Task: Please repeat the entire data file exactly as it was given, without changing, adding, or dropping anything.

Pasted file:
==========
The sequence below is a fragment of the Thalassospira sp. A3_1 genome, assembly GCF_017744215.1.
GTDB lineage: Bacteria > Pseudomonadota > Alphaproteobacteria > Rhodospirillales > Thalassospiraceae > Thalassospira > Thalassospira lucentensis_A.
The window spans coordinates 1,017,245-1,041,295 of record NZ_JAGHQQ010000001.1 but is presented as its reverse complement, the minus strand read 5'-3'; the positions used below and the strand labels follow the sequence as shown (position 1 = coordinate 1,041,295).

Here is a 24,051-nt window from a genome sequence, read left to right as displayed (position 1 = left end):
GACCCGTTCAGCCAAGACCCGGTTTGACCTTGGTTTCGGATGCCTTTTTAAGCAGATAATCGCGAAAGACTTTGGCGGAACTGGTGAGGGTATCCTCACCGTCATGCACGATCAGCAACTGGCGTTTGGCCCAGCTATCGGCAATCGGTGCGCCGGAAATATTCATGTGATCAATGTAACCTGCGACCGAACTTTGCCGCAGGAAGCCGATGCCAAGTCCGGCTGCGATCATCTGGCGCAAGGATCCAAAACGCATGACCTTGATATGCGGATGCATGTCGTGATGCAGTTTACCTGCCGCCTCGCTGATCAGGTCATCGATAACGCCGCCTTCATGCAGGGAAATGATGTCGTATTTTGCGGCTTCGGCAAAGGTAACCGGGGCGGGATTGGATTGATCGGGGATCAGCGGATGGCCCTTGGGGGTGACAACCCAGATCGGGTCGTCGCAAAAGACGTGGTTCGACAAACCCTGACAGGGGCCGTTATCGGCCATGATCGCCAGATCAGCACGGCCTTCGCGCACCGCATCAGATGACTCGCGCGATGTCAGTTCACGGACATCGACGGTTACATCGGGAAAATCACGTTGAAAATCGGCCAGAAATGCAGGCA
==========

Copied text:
The sequence below is a fragment of the Thalassospira sp. A3_1 genome, assembly GCF_017744215.1.
GTDB lineage: Bacteria > Pseudomonadota > Alphaproteobacteria > Rhodospirillales > Thalassospiraceae > Thalassospira > Thalassospira lucentensis_A.
The window spans coordinates 1,017,245-1,041,295 of record NZ_JAGHQQ010000001.1 but is presented as its reverse complement, the minus strand read 5'-3'; the positions used below and the strand labels follow the sequence as shown (position 1 = coordinate 1,041,295).

Here is a 24,051-nt window from a genome sequence, read left to right as displayed (position 1 = left end):
GACCCGTTCAGCCAAGACCCGGTTTGACCTTGGTTTCGGATGCCTTTTTAAGCAGATAATCGCGAAAGACTTTGGCGGAACTGGTGAGGGTATCCTCACCGTCATGCACGATCAGCAACTGGCGTTTGGCCCAGCTATCGGCAATCGGTGCGCCGGAAATATTCATGTGATCAATGTAACCTGCGACCGAACTTTGCCGCAGGAAGCCGATGCCAAGTCCGGCTGCGATCATCTGGCGCAAGGATCCAAAACGCATGACCTTGATATGCGGATGCATGTCGTGATGCAGTTTACCTGCCGCCTCGCTGATCAGGTCATCGATAACGCCGCCTTCATGCAGGGAAATGATGTCGTATTTTGCGGCTTCGGCAAAGGTAACCGGGGCGGGATTGGATTGATCGGGGATCAGCGGATGGCCCTTGGGGGTGACAACCCAGATCGGGTCGTCGCAAAAGACGTGGTTCGACAAACCCTGACAGGGGCCGTTATCGGCCATGATCGCCAGATCAGCACGGCCTTCGCGCACCGCATCAGATGACTCGCGCGATGTCAGTTCACGGACATCGACGGTTACATCGGGAAAATCACGTTGAAAATCGGCCAGAAATGCAGGCA